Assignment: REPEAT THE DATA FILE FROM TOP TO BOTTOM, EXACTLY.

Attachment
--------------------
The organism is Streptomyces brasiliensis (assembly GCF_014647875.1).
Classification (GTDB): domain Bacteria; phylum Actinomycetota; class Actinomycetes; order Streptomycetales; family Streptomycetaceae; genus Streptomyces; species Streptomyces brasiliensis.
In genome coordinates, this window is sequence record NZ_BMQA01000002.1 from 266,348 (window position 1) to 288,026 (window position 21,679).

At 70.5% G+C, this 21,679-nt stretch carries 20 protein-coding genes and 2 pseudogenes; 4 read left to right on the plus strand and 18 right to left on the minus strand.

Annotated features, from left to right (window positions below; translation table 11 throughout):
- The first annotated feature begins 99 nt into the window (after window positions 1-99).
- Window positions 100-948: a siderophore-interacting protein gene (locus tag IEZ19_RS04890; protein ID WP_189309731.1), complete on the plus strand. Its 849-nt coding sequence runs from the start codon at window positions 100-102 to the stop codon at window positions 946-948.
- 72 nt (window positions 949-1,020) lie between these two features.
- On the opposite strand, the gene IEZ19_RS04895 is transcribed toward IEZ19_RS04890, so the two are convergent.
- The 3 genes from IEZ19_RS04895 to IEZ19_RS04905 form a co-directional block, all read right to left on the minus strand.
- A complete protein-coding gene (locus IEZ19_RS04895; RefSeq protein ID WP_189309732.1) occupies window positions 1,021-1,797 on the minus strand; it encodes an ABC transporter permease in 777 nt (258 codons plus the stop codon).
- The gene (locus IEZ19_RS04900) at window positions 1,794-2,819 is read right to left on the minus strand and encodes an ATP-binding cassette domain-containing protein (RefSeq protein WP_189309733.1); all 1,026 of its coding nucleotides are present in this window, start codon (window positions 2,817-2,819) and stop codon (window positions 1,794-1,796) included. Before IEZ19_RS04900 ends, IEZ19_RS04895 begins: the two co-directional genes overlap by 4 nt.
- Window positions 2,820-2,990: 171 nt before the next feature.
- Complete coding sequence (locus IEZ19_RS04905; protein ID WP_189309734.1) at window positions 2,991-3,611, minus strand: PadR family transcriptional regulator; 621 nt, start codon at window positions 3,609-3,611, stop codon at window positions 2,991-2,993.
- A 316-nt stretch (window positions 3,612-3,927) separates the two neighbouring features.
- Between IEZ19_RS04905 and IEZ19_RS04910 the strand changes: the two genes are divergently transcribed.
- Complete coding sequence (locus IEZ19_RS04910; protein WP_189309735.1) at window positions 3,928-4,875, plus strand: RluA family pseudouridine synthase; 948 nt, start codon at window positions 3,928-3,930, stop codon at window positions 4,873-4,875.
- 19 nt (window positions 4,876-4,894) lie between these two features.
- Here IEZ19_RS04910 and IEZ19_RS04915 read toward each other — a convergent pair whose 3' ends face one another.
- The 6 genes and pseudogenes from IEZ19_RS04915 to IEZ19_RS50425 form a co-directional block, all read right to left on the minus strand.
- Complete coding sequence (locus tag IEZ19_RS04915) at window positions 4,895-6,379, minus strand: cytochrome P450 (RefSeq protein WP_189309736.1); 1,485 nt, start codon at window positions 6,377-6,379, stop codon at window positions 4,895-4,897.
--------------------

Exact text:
The organism is Streptomyces brasiliensis (assembly GCF_014647875.1).
Classification (GTDB): domain Bacteria; phylum Actinomycetota; class Actinomycetes; order Streptomycetales; family Streptomycetaceae; genus Streptomyces; species Streptomyces brasiliensis.
In genome coordinates, this window is sequence record NZ_BMQA01000002.1 from 266,348 (window position 1) to 288,026 (window position 21,679).

At 70.5% G+C, this 21,679-nt stretch carries 20 protein-coding genes and 2 pseudogenes; 4 read left to right on the plus strand and 18 right to left on the minus strand.

Annotated features, from left to right (window positions below; translation table 11 throughout):
- The first annotated feature begins 99 nt into the window (after window positions 1-99).
- Window positions 100-948: a siderophore-interacting protein gene (locus tag IEZ19_RS04890; protein ID WP_189309731.1), complete on the plus strand. Its 849-nt coding sequence runs from the start codon at window positions 100-102 to the stop codon at window positions 946-948.
- 72 nt (window positions 949-1,020) lie between these two features.
- On the opposite strand, the gene IEZ19_RS04895 is transcribed toward IEZ19_RS04890, so the two are convergent.
- The 3 genes from IEZ19_RS04895 to IEZ19_RS04905 form a co-directional block, all read right to left on the minus strand.
- A complete protein-coding gene (locus IEZ19_RS04895; RefSeq protein ID WP_189309732.1) occupies window positions 1,021-1,797 on the minus strand; it encodes an ABC transporter permease in 777 nt (258 codons plus the stop codon).
- The gene (locus IEZ19_RS04900) at window positions 1,794-2,819 is read right to left on the minus strand and encodes an ATP-binding cassette domain-containing protein (RefSeq protein WP_189309733.1); all 1,026 of its coding nucleotides are present in this window, start codon (window positions 2,817-2,819) and stop codon (window positions 1,794-1,796) included. Before IEZ19_RS04900 ends, IEZ19_RS04895 begins: the two co-directional genes overlap by 4 nt.
- Window positions 2,820-2,990: 171 nt before the next feature.
- Complete coding sequence (locus IEZ19_RS04905; protein ID WP_189309734.1) at window positions 2,991-3,611, minus strand: PadR family transcriptional regulator; 621 nt, start codon at window positions 3,609-3,611, stop codon at window positions 2,991-2,993.
- A 316-nt stretch (window positions 3,612-3,927) separates the two neighbouring features.
- Between IEZ19_RS04905 and IEZ19_RS04910 the strand changes: the two genes are divergently transcribed.
- Complete coding sequence (locus IEZ19_RS04910; protein WP_189309735.1) at window positions 3,928-4,875, plus strand: RluA family pseudouridine synthase; 948 nt, start codon at window positions 3,928-3,930, stop codon at window positions 4,873-4,875.
- 19 nt (window positions 4,876-4,894) lie between these two features.
- Here IEZ19_RS04910 and IEZ19_RS04915 read toward each other — a convergent pair whose 3' ends face one another.
- The 6 genes and pseudogenes from IEZ19_RS04915 to IEZ19_RS50425 form a co-directional block, all read right to left on the minus strand.
- Complete coding sequence (locus tag IEZ19_RS04915) at window positions 4,895-6,379, minus strand: cytochrome P450 (RefSeq protein WP_189309736.1); 1,485 nt, start codon at window positions 6,377-6,379, stop codon at window positions 4,895-4,897.